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Joe_the_Gardener


Latest posts by Joe_the_Gardener

small bird watch

Posted: 25/01/2013 at 13:21

F.T., Waxwings have certainly been seen in Cornwall this winter. They are never seen as frequently as further north.

Harrogate, the British Trust for Ornithology do much more accurate surveys of bird numbers and trends; visit their website to get a flavour of it. But enjoy the Garden Birdwatch and don't worry too much about the science!

Joe

srong stone cleanrer

Posted: 24/01/2013 at 20:03

I like to see a happy gnome

Talkback: Orange ladybirds

Posted: 23/01/2013 at 10:16

I wrote my post without reading Kate's bloggy thingy, so no wonder it seemed a bit misdirected. Sorry folks - technology confuses me!

Talkback: Orange ladybirds

Posted: 20/01/2013 at 20:48

Rose,

Could be.................the Orange Ladybird, Halyzia 16-guttata, which is fairly widely distributed in the south of Britain. It breeds on Sycamore, Dogwood and a range of other deciduous trees and, interestingly in view of your sighting, hibernates in, among other things, the foliage of Scots Pine.

The colouring and markings of some of the ladybirds is quite variable among individuals of the same species and according to age; some that are supposed to have spots don't, and the pattern variations can be confusing. The Orange Ladybird has white spots and apparently is generally less prone to colour variants than most, but I'm not any sort of an expert to be able to say whether a ladybird was actually a 'wrong-coloured' 10-spot, rather than an orange. It could be this summer's special subject!

 

small bird watch

Posted: 20/01/2013 at 17:23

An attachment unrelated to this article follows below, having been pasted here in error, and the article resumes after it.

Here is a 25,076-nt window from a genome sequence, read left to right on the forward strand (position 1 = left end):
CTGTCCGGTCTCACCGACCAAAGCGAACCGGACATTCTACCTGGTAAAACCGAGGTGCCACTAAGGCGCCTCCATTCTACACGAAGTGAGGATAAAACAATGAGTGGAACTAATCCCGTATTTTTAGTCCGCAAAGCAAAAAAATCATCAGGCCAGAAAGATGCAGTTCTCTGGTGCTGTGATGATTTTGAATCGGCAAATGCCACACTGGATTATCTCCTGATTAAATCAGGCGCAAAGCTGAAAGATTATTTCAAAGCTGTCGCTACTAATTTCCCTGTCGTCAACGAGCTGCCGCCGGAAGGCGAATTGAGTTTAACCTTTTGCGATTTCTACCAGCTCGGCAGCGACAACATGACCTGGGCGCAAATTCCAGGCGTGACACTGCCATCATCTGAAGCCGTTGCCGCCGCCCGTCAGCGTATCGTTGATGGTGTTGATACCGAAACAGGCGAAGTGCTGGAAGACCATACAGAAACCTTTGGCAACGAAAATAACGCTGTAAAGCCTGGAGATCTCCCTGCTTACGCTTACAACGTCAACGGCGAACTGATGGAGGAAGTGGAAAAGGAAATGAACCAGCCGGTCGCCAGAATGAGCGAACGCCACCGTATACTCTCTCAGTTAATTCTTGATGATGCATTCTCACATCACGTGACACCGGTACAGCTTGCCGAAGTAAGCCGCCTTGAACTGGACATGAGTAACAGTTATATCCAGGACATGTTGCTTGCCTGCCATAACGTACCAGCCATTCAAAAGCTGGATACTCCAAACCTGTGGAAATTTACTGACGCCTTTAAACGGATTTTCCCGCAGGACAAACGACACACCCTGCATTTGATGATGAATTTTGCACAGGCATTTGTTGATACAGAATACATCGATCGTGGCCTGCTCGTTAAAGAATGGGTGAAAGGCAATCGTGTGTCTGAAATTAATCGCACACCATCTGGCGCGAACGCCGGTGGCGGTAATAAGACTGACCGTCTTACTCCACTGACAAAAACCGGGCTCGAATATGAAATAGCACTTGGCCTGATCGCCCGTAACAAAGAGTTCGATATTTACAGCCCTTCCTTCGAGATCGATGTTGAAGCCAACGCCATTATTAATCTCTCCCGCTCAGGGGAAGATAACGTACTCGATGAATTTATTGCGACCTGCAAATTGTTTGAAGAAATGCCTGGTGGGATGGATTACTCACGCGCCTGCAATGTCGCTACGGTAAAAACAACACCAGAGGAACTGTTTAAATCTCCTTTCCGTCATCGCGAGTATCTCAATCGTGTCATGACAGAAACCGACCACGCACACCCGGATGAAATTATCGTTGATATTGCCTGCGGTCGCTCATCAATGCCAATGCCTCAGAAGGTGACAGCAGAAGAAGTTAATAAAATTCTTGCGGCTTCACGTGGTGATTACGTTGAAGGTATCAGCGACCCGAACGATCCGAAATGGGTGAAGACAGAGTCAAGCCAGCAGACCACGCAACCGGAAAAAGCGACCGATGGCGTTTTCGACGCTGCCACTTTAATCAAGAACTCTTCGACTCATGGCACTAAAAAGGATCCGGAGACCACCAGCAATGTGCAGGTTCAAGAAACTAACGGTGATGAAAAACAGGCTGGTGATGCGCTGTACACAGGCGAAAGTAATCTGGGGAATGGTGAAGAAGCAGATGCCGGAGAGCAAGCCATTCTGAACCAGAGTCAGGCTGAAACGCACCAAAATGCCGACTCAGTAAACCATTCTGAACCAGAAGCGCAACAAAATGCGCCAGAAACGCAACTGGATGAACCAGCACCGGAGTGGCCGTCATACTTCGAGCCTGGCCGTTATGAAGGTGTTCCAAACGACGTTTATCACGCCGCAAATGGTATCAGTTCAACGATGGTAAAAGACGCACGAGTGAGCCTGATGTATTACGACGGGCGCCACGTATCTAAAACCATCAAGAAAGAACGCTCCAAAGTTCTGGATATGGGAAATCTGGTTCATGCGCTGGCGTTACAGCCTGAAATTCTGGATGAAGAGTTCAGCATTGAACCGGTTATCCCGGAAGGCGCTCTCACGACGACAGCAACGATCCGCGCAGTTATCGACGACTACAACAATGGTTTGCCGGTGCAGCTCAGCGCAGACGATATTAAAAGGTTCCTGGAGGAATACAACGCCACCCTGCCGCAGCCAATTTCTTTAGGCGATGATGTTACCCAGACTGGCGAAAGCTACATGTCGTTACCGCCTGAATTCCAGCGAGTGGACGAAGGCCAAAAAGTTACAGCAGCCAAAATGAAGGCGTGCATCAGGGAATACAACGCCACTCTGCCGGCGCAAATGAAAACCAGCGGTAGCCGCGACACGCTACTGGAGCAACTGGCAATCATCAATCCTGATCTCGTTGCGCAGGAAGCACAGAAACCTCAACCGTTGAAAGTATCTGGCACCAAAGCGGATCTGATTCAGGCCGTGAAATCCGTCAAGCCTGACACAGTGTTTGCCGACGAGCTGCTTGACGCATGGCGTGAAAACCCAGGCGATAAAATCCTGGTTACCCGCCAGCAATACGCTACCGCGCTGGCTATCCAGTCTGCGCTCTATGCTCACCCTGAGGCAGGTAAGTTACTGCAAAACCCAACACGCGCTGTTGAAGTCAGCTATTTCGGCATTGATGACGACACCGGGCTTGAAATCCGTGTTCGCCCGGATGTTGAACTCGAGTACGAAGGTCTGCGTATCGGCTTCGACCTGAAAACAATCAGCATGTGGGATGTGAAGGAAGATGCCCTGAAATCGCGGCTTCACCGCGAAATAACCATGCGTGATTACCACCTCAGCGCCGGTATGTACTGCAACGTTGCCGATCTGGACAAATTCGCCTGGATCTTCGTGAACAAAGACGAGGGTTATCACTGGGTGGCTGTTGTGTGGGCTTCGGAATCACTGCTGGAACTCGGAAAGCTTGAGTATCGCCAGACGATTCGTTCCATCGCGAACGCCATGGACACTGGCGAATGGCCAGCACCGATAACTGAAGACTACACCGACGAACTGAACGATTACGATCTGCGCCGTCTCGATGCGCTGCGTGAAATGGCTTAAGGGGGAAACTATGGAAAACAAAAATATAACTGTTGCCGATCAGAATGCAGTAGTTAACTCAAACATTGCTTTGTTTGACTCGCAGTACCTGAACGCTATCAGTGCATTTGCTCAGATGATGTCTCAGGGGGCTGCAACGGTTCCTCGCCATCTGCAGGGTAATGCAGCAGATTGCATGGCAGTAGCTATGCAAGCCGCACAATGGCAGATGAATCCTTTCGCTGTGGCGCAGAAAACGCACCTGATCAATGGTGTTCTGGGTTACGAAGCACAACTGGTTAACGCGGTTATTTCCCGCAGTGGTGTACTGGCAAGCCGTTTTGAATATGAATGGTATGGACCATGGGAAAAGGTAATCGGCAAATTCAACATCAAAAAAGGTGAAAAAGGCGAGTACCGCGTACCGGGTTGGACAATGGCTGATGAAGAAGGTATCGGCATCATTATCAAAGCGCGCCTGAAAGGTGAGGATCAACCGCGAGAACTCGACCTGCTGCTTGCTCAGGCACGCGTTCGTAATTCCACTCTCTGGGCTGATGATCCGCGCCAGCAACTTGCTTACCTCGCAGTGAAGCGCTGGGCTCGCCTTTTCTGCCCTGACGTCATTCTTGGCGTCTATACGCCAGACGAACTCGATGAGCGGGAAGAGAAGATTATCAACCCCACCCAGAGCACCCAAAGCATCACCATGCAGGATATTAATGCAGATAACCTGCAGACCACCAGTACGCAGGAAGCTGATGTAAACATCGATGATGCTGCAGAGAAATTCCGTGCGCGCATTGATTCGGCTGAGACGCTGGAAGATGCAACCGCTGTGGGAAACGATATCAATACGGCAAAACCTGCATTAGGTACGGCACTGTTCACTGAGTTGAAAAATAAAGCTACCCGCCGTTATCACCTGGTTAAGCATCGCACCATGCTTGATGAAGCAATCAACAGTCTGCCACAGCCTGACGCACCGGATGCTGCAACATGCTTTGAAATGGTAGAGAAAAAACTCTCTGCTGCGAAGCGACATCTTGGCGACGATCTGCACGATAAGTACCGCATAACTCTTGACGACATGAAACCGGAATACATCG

They're pretty much the same size as Magpies, but without the long tail. I've just been watching three of them feeding on the little crab apples on next door's tree - like a Japanese painting.

Pleached hedge

Posted: 20/01/2013 at 16:44

Rick, how long is your hedge?

small bird watch

Posted: 20/01/2013 at 16:42

Sounds like you might have seen a Jay, hollie hock. Have a look on the RSPB's website - not quite as you describe, but not many other options.

Cowslip, don't worry about the bird count; the methodology adopted by the scientists at the RSPB allows for all sorts of variables, and they only draw conclusions that are appropriate to the data they collect.

down at thefrozen pond

Posted: 19/01/2013 at 16:38

I suppose the truth is that frogs and toads have survived long periods of snow and ice for millions of years.

squirrel shot for coming to the table.

Posted: 18/01/2013 at 17:35

Yes, Charley, the offence was causing suffering to an animal. Silly man!

Ground elder

Posted: 18/01/2013 at 17:25

I would leave it until there is good leaf growth - about April. Good hunting, lass!

Discussions started by Joe_the_Gardener

Useful tool

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Last Post: 27/04/2014 at 12:00

Spring!

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Last Post: 24/03/2014 at 14:55

Gardeners World Quiz

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Last Post: 23/02/2014 at 18:21

Silver birch

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Last Post: 15/02/2014 at 10:53

Hedging shears

Replies: 1    Views: 478
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Malvern

Replies: 1    Views: 565
Last Post: 14/05/2012 at 20:05
6 threads returned